buying new construction

Tips For Buying a New Car Are Useful When Buying a New House

lying couple on grass and dream house collageMy husband accused me of car shopping because I was reading the new Consumer Reports about new cars for 2013, but I was really comparing the marketing to the new homes of 2013 in Sacramento. I’m talking about buying a new home from a builder. Personally, I don’t sell very many brand new homes — I mostly handle resale — but one of my Elizabeth Weintraub team members, Linda Swanson, has more than a decade of experience in new home sales. She was once a new home sales manager, too. So, while she is out showing homes to buyers, if they run across a new home subdivision, she’s extremely qualified to go to bat for her buyer.

Caution: new home buyers! Don’t ever walk into a new home subdivision alone because, if you do, they will track you, get your name and number, and no other buyer’s agent anywhere in Sacramento will be allowed to represent you. You will be on your own. With the builder’s agents who are experienced and with training you do not possess. You should hire your own separate buyer’s agent.

Here are new car tips from Consumer Reports, which also apply to buying a brand new home in Sacramento:

1. Start Online: Absolutely, spend all the time you want in your comfy PJs, search naked if you want, just don’t forget and use FaceTime. Get a feel for the homes that have come on the market and the homes that have sold, the types of neighborhoods where you might want to live.

2. Take Test Drives: Go to open houses. Book a private tour of a few homes you might want to buy. Sit in the living room and imagine what it would be like to entertain guests, ditto at the kitchen table. Just don’t fall asleep in the bed.

3. Get Approved For Financing Early. You can’t go home shopping without the ticket to ride in your hand. You need that preapproval letter. It’s not to prove to your agent that you are qualified because your agent probably doesn’t give a tiddlywink about it. Your preapproval letter is for the builder and because every other buyer competing with you will have one. Don’t be the odd guy out or people will poke fun and laugh at you.

4. Find Your Old Car’s Trade-in Value. If you have a home to sell, interview a couple of agents and ask for a comparative market analysis. Just don’t choose the agent who gives you the highest price because you might never get that price. Choose the agent you trust. Don’t sleep with your agent, either. You may develop a close bond, but keep the relationship professional.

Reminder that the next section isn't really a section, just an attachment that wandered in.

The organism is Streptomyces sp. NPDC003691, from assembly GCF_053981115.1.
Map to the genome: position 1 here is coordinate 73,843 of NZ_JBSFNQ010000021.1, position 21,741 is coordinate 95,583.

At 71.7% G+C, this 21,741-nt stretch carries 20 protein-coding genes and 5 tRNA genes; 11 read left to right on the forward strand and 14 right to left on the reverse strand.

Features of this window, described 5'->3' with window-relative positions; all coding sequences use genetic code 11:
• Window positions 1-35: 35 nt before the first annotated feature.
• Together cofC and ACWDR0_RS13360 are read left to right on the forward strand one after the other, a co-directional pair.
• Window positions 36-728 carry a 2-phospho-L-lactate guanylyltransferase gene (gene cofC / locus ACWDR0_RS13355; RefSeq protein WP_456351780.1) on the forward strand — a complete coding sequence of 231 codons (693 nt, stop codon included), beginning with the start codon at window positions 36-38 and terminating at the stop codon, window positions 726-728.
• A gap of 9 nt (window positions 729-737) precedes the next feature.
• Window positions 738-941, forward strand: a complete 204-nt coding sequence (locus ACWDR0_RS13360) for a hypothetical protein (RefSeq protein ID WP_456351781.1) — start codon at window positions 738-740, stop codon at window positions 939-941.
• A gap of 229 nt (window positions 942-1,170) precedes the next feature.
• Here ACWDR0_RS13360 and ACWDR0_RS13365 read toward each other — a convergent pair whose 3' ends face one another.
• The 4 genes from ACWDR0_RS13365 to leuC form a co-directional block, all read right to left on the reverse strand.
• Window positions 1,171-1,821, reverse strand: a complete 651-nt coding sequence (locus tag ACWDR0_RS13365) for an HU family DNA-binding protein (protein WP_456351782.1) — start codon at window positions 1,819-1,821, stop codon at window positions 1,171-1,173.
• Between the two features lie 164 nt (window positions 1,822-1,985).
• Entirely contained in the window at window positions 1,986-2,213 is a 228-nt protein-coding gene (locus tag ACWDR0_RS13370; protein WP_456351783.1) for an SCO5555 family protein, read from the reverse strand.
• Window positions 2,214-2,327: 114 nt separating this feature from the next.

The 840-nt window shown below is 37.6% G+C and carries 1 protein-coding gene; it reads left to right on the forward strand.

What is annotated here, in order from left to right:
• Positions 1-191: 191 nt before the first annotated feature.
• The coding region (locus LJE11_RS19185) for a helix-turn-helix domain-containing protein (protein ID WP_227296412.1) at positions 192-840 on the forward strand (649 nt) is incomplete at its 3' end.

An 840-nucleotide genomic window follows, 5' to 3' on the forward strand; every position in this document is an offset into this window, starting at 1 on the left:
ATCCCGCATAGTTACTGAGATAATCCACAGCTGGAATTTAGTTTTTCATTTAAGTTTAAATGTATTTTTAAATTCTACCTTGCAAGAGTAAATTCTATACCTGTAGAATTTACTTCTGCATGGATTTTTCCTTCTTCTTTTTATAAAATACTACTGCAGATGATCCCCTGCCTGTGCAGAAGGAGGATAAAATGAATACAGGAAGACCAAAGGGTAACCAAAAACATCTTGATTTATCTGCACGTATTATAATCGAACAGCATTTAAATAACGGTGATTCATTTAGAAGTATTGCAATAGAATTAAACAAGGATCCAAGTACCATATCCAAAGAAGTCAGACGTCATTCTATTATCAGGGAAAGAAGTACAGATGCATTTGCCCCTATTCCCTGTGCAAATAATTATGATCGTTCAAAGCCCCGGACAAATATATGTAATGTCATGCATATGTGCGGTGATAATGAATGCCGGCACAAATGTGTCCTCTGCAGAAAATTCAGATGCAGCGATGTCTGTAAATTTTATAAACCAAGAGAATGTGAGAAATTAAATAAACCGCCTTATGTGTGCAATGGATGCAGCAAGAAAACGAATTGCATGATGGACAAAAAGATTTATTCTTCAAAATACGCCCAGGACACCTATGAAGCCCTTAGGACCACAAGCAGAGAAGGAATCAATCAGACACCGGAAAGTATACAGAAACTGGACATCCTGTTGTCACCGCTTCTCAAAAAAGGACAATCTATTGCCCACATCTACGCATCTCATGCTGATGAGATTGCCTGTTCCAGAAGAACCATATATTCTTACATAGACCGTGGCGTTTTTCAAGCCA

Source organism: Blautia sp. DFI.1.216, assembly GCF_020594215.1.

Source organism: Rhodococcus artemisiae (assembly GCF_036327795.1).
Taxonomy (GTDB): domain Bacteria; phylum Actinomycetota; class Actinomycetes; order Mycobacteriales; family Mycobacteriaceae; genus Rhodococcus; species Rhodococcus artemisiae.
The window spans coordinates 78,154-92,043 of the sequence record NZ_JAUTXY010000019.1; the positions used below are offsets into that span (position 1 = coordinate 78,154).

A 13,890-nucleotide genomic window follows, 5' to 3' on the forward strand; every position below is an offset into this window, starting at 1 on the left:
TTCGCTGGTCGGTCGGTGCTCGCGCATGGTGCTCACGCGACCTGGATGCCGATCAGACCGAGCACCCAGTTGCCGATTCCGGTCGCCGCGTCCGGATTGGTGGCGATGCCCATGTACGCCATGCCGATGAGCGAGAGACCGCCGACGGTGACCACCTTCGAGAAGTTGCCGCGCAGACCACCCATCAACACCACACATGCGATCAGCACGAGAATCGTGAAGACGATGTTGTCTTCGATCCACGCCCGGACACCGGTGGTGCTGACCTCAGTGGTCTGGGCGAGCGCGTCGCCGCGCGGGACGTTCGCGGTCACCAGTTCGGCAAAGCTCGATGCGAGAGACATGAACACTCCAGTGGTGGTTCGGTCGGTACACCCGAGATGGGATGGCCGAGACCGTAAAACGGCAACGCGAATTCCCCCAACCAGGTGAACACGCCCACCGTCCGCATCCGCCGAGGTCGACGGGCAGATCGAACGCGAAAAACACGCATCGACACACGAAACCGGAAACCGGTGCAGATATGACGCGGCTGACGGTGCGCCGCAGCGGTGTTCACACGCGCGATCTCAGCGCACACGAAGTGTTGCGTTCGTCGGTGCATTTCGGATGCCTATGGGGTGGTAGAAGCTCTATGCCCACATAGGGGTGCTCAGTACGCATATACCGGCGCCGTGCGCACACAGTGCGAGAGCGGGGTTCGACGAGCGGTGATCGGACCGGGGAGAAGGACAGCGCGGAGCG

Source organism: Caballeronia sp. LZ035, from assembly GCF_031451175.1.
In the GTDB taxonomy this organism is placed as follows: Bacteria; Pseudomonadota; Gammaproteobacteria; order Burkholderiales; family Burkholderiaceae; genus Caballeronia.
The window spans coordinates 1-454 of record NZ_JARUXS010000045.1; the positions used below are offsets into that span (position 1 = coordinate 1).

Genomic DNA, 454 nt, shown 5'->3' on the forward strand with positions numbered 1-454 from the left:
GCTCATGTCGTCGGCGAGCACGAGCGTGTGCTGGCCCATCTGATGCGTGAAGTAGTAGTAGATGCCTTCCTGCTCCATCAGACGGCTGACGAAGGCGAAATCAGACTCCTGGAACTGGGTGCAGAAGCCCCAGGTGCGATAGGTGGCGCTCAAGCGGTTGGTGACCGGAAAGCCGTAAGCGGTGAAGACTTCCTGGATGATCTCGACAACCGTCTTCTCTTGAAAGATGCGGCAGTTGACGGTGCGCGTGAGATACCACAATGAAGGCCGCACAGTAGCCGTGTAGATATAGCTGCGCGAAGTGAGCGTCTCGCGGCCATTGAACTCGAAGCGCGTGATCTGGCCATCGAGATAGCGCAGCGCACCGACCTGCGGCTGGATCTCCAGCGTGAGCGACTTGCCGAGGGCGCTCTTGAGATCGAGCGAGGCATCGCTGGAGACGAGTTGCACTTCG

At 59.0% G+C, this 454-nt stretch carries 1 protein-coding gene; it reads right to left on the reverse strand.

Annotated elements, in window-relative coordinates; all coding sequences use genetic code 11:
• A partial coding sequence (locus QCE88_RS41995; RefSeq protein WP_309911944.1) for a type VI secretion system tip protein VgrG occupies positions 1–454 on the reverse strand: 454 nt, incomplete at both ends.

5. Get Price Quotes. Ask your buyer’s agent to give you the complete financial history of this home and competing homes around it. Knowledge is power. You need numbers. You need to know what other homes have sold for, how much homes are presently pending at (because they will be your future comps) and, in this seller’s market, don’t pay too much attention to the sold comps because most homes are higher in price now than they were last week. Just don’t ask your agent to write a lowball offer in a seller’s market or she might be tempted to smack ya.

6. Have Dealers Compete. You can go with your agent to different new home subdivisions and look at the inventory offered for sale from various builders. If you can find a similar home in a different neighborhood, you might be able to use that home as a comparison to the home you prefer to buy. Remember, though, that in a seller’s market, the builder is in the driver’s seat, and if the subdivision is not overbuilt, this strategy might not work.

7. Negotiate Everything Separately. New home builders often want to bundle services and offer you a package deal on the lot, the home itself, the upgrades for the home, the appliances, the furniture (in a model home) and the mortgage and homeowner’s insurance to boot. All of these things have separate price tags and buying them in a package does not mean you are getting a discount. It could mean you are paying a premium. Unless you just like to throw around money, then go for it. Throw some in my direction, too.

8. Skip the Add-Ons. If you really need those granite counters, put them in afterwards. Granite is cheap, cheap, cheap right now. If you want hardwood flooring, buy the floors and install them after closing. If you desire top-of-the-line appliances, work out a price with a wholesale dealer from a distributor and don’t buy these items from a builder. Because you’ll pay through the nose. And we have enough problems with our noses and spring pollen allergies around here.

9. Check the Math. Everybody makes mistakes because we are all human. But even machines can make a mistake because they are input with data from human beings. It’s easy for a line to be eliminated or a zero to show up in the wrong place. Just think about text messaging and auto correction on your cellphone. Have you never sent an inappropriate message before by mistake? Hey, it can happen in a purchase contract, too.

10. Finalize the Paperwork. Don’t move in before you close escrow. Don’t sign any blank documents if all of the information has not been completed. Use a reputable title and escrow company. Oftentimes, builders will send all of their escrows to a particular company because they have negotiated a whopping discount in exchange for volume. When a company is flooded with volume, sometimes service vanishes and integrity diminishes. Make sure your paperwork is completed correctly. You won’t know what most of the financial documents say, so make sure your name is spelled correctly and the property address is right. That will be half of your battle right there.

The other half will be moving.

If you’re thinking about buying a brand new home in the Sacramento area, please call Elizabeth Weintraub at 916 233 6759.

10 Easy Steps to the Best Deal, Money-saving tips from our car-buying pros, from Consumer Reports April 2013

 

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